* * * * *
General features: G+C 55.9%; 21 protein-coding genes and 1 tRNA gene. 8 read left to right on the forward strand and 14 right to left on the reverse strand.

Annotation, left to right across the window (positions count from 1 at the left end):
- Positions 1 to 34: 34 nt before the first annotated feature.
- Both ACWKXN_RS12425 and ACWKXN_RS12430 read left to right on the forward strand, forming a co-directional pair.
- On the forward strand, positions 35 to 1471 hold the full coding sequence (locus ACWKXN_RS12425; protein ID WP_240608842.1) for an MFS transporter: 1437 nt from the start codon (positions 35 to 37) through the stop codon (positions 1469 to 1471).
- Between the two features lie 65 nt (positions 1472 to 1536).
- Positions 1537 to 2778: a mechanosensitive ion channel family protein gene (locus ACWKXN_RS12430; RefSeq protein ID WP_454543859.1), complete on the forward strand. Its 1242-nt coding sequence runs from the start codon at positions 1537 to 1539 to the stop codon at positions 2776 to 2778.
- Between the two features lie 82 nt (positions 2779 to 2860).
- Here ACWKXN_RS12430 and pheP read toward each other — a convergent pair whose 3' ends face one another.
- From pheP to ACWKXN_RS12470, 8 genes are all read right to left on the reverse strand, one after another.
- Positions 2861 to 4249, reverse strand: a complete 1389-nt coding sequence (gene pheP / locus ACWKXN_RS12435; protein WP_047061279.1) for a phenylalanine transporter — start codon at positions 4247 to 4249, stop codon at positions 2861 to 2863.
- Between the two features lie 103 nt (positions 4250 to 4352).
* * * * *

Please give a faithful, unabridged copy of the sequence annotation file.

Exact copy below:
General features: G+C 55.9%; 21 protein-coding genes and 1 tRNA gene. 8 read left to right on the forward strand and 14 right to left on the reverse strand.

Annotation, left to right across the window (positions count from 1 at the left end):
- Positions 1 to 34: 34 nt before the first annotated feature.
- Both ACWKXN_RS12425 and ACWKXN_RS12430 read left to right on the forward strand, forming a co-directional pair.
- On the forward strand, positions 35 to 1471 hold the full coding sequence (locus ACWKXN_RS12425; protein ID WP_240608842.1) for an MFS transporter: 1437 nt from the start codon (positions 35 to 37) through the stop codon (positions 1469 to 1471).
- Between the two features lie 65 nt (positions 1472 to 1536).
- Positions 1537 to 2778: a mechanosensitive ion channel family protein gene (locus ACWKXN_RS12430; RefSeq protein ID WP_454543859.1), complete on the forward strand. Its 1242-nt coding sequence runs from the start codon at positions 1537 to 1539 to the stop codon at positions 2776 to 2778.
- Between the two features lie 82 nt (positions 2779 to 2860).
- Here ACWKXN_RS12430 and pheP read toward each other — a convergent pair whose 3' ends face one another.
- From pheP to ACWKXN_RS12470, 8 genes are all read right to left on the reverse strand, one after another.
- Positions 2861 to 4249, reverse strand: a complete 1389-nt coding sequence (gene pheP / locus ACWKXN_RS12435; protein WP_047061279.1) for a phenylalanine transporter — start codon at positions 4247 to 4249, stop codon at positions 2861 to 2863.
- Between the two features lie 103 nt (positions 4250 to 4352).